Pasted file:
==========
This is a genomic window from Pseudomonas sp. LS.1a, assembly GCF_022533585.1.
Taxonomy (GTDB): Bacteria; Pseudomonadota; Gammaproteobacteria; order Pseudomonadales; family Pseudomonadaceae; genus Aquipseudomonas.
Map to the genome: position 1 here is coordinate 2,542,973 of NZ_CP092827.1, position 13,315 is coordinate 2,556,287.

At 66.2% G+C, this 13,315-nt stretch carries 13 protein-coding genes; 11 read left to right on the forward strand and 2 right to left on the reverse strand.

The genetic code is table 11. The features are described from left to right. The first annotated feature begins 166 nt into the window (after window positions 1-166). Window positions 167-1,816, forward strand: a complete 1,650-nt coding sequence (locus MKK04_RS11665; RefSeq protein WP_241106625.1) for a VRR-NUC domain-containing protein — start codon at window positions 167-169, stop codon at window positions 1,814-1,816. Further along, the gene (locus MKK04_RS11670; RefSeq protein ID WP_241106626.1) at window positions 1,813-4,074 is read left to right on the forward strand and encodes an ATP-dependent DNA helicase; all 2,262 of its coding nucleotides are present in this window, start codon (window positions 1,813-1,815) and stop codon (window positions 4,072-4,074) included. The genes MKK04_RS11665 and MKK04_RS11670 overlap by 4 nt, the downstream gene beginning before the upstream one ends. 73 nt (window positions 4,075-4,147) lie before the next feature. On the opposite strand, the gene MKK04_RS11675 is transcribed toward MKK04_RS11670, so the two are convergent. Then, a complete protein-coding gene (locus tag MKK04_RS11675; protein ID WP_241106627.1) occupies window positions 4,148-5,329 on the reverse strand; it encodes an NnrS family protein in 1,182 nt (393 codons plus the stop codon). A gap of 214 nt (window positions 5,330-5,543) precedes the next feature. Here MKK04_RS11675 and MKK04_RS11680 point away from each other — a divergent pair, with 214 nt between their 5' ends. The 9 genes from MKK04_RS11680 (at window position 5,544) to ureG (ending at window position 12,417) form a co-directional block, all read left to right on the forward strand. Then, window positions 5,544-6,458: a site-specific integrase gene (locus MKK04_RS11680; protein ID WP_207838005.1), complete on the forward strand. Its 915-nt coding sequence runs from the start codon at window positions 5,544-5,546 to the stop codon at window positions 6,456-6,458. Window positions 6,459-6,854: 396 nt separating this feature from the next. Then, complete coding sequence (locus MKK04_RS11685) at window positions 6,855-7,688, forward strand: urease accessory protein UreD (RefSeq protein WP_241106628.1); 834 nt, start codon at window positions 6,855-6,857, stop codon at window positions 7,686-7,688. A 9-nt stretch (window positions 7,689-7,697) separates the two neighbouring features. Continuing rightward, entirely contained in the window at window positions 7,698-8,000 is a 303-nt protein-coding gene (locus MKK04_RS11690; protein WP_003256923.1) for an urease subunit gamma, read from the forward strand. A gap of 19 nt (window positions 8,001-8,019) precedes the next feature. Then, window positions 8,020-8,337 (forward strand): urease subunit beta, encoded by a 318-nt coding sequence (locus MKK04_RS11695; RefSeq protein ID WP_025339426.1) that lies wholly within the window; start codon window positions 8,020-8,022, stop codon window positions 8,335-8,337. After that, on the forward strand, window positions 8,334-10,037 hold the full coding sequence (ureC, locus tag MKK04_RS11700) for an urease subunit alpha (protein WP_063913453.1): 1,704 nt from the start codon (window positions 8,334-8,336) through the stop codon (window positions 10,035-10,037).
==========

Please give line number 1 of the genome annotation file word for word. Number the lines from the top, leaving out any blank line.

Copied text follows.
This is a genomic window from Pseudomonas sp. LS.1a, assembly GCF_022533585.1.